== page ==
While most Americans would agree with U.S. Sen. Pat Toomey that criminals and mentally ill people shouldn't have guns, we're not sure his proposal to expand background checks will have much effect in stopping the massacres that have rocked our nation.
By the same token, it also won't unduly burden those seeking to lawfully purchase guns.
Toomey, the Pennsylvania Republican, and Sen. Joe Manchin, D-W.Va., on Wednesday announced a compromise that would expand background checks on firearms purchases while also prohibiting the government from compiling a national firearms registry.
The senators' Public Safety and Second Amendment Rights Protection Act would close the so-called gun-show loophole by requiring that firearms purchasers at gun shows and over the Internet be subject to a background check, just like people who buy guns at licensed stores.
The legislation has some acceptable provisions, such as requiring background checks for more gun transactions and encouraging the states to submit mental health records that would be part of those checks, but this won't be a panacea for the gun violence that has rocked our nation.
Requiring gun-show and Internet transactions for firearms might stop some purchases, but the requirement might be largely symbolic because it only will affect people trying to legally purchase a gun.
It will do nothing to stop the illegal sales of weapons. Because of the willingness of these sellers and buyers to break the law, no legislation can stop them. Even if all guns were illegal - something that would violate our freedoms and Constitution - criminals would still find ways to get firearms.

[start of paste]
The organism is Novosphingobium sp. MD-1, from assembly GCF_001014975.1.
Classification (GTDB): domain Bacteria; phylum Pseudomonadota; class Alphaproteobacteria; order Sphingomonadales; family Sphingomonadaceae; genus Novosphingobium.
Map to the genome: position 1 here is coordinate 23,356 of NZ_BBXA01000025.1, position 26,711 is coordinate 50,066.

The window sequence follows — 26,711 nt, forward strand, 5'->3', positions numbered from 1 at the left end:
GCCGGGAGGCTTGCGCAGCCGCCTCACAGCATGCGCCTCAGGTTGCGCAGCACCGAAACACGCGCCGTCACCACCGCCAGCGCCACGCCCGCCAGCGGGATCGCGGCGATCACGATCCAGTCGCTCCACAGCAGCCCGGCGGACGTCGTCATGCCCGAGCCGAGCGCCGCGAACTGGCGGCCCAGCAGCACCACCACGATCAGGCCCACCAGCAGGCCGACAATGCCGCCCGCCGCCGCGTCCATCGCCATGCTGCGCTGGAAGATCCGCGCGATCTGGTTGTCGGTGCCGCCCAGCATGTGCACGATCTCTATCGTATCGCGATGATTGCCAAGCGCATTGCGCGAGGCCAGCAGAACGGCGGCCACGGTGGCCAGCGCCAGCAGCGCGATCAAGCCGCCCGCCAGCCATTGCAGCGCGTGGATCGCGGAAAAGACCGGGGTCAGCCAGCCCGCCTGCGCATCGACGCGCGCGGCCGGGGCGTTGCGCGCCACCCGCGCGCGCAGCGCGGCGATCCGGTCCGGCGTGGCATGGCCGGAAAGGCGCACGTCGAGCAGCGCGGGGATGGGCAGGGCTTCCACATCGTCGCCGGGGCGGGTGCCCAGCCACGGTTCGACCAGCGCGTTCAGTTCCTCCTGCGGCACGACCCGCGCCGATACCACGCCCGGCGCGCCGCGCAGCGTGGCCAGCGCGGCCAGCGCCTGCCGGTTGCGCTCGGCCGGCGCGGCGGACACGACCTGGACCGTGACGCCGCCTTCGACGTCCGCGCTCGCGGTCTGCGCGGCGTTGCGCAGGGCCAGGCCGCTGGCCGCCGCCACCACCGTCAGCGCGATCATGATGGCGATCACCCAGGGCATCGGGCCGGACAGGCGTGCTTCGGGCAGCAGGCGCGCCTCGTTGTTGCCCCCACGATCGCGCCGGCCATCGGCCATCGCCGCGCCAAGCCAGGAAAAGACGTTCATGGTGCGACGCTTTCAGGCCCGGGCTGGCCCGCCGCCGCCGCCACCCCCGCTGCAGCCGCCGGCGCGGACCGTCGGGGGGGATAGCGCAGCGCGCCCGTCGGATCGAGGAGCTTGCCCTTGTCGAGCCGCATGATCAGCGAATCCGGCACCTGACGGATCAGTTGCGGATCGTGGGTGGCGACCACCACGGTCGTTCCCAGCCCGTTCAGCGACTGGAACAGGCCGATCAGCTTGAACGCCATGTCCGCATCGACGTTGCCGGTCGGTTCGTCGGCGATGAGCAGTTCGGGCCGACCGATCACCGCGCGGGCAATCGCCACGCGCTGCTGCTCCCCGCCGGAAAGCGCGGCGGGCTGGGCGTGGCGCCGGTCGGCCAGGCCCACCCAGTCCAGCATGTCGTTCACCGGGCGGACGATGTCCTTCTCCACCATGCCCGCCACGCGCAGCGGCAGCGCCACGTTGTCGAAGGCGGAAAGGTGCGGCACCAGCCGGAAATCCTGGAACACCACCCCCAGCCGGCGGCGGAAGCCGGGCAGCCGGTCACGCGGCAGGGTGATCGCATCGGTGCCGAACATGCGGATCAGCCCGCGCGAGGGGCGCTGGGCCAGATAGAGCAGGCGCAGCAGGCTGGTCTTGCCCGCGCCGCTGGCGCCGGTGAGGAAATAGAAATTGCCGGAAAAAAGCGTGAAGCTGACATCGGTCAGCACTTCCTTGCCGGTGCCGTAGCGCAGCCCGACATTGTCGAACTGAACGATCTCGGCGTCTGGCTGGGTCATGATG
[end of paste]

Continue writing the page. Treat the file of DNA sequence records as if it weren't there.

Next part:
Another mixed-bag aspect of the Toomey-Manchin bill is its exemption transfers of weapons between family members and neighbors from background checks.
How "family" and "neighbors" are defined will be interesting.
Many Americans can understand passing on a weapon between members of immediate families or even between a grandparent and a grandchild as an method of ensuring the cherished gun stays within the family.
But is, for example, family going to include a third cousin twice removed, especially if there is no evidence of a close, ongoing familial relationship?
Even potentially more troubling is what constitutes a neighbor. There's a huge difference between a neighbor who is a close, trusted friend and a person who just happens lives near you and who you wouldn't want in your home.
We understand the desire to find a way to address the problem of gun violence in our country, especially given the horrific massacres that we've seen.
The Toomey-Manchin measure might provide some relief around the edges, but we don't believe it or any other law will make the slightest difference when someone desires to cause as many deaths as possible.
You can't regulate a person's thoughts or desires - especially for someone deranged enough to contemplate a massacre - no matter how well-intentioned a law might be.